DR. LINDEN HU: The bacteria are so well-adapted to their natural vector, the tick, that they’re able to sense the tick, and the tick acts as a concentrating vessel to allow you to better sample what’s in the host.

After removing these ticks, Dr. Hu will grind them up and test them for the Lyme bacteria.

The ticks have been bred in the lab, under sterile conditions, so if Borrelia is there, it can only have come from the patient. Deploying ticks as bacteria detectors may seem far from a practical test, but it could give researchers some ideas on how to devise one.

Rheumatologist Allen Steere and his team at Massachusetts General Hospital are working on better tests and treatments as well. His lab is filled with more than 40 years of blood, cells and tissues samples from Lyme suffers.

In 1975, Steere was the investigator who first connected the dots between a cluster of children with symptoms of arthritis in Lyme, Connecticut, and what came to be known as Lyme disease.

DR. ALLEN STEERE, Massachusetts General Hospital: My career has largely been focused on the elucidation of Lyme disease in human patients, what it’s like clinically, development of diagnostic test and treatment strategies with various courses antibiotic therapy, but then also prevention of the disease by vaccination.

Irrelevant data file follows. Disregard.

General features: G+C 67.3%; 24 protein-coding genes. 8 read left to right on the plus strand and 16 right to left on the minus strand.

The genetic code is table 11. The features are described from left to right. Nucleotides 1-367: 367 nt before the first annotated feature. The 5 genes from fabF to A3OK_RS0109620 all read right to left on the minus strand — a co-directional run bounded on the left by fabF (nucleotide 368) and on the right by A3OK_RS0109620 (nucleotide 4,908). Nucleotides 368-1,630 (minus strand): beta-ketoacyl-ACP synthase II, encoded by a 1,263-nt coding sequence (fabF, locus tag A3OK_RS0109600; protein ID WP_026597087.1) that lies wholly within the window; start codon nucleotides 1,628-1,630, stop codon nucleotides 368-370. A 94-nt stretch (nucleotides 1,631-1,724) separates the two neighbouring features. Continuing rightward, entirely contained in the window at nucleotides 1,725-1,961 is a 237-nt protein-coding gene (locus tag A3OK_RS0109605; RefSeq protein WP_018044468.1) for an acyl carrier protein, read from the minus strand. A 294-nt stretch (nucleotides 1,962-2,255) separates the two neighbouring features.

The Lyme disease vaccine which he helped develop is a sore subject. Sold under the brand name LYMErix by SmithKline Beecham, now GlaxoSmithKline, it was first prescribed in 1998.  (see comment after article)

It was 80 percent effective at stemming the disease. But hundreds of recipients claimed the vaccine made their Lyme symptoms worse. Federal investigators found no scientific proof the vaccine was the cause of their complaints, but anti-vaccine advocacy groups threatened class-action lawsuits, and sales plummeted.